What we’re reading

We’ll start with one of the more controversial pieces circulating the internet this week: Jonathan Chait’s “Not a Very P.C. Thing To Say.” Chait’s thesis is simple: political correctness, and the subsequent (or concurrent) culture it operates in actually works against that which it claims to advocate for. In other words, political correctness isn’t bringing us any closer to equality. What isn’t simple is the ensuing discussion, with Gawker and Slate publishing particularly thoughtful responses.

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Parking lots and gas stations are lit 10 times as brightly as they were just 20 years ago. The Atlantic has been producing some great video content recently, including “What Happened to the Milky Way?” exploring how 99 percent of the U.S. living in light polluted areas affects our culture and health.

Then, there’s the Super Bowl content. Deadspin‘s “The Patriots Knew Exactly What Was Coming” is an in-depth look into what will soon be dubbed Carroll-gate.

Another internet back and forth this past week began with Nicholas Kristof’s “Where’s the Empathy?” a story about his high school friend who just died of multiple organ failure, “but in a deeper sense…died of inequality and a lack of good jobs.” It serves as an anecdotal counterpoint to those claiming the poor have it easy by living off welfare. The Economist published a response piece entitled “Hard problems,” which argues that if we were a truly empathetic nation, we would make it harder to qualify for benefits to incentivize searching harder for work. And then, New Republic published a response to that piece, “Welfare Doesn’t Destroy Families. Poverty Does.”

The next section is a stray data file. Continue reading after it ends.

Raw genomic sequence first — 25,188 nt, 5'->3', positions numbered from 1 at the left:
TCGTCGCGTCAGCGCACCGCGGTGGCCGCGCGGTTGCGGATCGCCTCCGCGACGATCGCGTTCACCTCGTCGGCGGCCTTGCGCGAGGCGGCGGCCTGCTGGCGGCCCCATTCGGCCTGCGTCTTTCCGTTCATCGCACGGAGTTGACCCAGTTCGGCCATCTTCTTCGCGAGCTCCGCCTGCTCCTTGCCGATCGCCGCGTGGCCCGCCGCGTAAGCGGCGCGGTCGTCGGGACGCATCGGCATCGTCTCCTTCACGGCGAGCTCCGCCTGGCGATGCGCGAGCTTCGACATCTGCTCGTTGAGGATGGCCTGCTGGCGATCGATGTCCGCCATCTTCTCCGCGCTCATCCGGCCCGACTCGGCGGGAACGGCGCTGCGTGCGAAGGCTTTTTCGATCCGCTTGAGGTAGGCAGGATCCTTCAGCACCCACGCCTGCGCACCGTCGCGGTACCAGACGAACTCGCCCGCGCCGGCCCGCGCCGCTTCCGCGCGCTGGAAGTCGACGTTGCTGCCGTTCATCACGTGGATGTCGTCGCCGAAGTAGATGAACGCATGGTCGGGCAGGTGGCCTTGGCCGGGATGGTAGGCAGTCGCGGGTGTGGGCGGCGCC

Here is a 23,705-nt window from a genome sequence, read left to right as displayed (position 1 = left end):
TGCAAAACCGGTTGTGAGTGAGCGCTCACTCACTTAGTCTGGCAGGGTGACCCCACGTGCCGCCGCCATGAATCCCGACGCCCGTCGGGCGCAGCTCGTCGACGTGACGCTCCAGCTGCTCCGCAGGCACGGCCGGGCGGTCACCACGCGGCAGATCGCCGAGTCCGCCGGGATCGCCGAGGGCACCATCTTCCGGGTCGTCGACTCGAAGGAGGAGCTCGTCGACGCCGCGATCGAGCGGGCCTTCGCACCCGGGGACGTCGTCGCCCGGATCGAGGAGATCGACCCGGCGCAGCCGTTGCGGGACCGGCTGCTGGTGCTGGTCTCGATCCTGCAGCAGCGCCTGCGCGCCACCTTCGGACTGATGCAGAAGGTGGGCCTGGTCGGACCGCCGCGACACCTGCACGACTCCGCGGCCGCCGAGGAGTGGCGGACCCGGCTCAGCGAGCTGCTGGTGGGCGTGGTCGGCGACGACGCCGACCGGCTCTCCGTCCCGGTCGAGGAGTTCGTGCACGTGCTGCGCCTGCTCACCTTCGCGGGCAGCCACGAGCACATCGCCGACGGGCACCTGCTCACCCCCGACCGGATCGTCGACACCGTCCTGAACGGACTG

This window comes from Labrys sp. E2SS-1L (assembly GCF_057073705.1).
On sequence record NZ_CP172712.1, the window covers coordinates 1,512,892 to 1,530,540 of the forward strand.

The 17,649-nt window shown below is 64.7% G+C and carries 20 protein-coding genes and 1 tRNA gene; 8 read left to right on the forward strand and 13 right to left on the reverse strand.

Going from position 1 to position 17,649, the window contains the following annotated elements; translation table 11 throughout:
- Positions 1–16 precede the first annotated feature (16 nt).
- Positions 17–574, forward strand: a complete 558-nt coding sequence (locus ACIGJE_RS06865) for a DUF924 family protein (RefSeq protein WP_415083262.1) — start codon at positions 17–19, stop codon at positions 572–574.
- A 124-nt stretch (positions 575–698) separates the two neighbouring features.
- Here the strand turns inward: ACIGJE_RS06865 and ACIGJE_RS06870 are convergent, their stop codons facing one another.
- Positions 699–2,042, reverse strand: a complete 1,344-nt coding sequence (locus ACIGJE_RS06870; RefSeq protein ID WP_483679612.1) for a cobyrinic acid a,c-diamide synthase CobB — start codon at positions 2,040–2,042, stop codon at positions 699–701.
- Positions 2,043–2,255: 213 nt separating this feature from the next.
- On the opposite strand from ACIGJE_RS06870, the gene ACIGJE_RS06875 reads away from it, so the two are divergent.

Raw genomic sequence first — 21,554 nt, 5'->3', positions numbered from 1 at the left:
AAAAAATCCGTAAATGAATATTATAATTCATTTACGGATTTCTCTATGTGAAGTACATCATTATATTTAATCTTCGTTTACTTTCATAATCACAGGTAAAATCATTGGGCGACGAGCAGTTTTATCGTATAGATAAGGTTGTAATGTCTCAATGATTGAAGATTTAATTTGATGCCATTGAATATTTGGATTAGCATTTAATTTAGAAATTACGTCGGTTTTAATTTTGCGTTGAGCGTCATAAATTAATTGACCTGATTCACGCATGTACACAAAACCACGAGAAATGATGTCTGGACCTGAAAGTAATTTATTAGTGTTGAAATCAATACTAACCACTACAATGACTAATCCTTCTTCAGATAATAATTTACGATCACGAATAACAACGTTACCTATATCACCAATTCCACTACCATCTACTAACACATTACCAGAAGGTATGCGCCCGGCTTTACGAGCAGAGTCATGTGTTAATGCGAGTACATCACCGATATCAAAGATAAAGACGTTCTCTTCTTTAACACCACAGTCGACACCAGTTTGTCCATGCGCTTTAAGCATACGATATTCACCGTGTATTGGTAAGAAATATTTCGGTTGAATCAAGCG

The New York Times‘ “The Surprising Power of Blue-State Republicans” looks into exactly that: the surprising power of blue-state Republicans.

The Trip Treatment,” from The New Yorker, illuminates the renaissance of research on the potential medicinal qualities of psychedelic drugs.

And last, but certainly not least, “The Mental and Physical Toll of Student Loans,” from The Atlantic, ditches the usual metric for assessing student loans–a cost/benefit analysis–for a look at how “the mere act of borrowing money for college can be detrimental to health and mind.”

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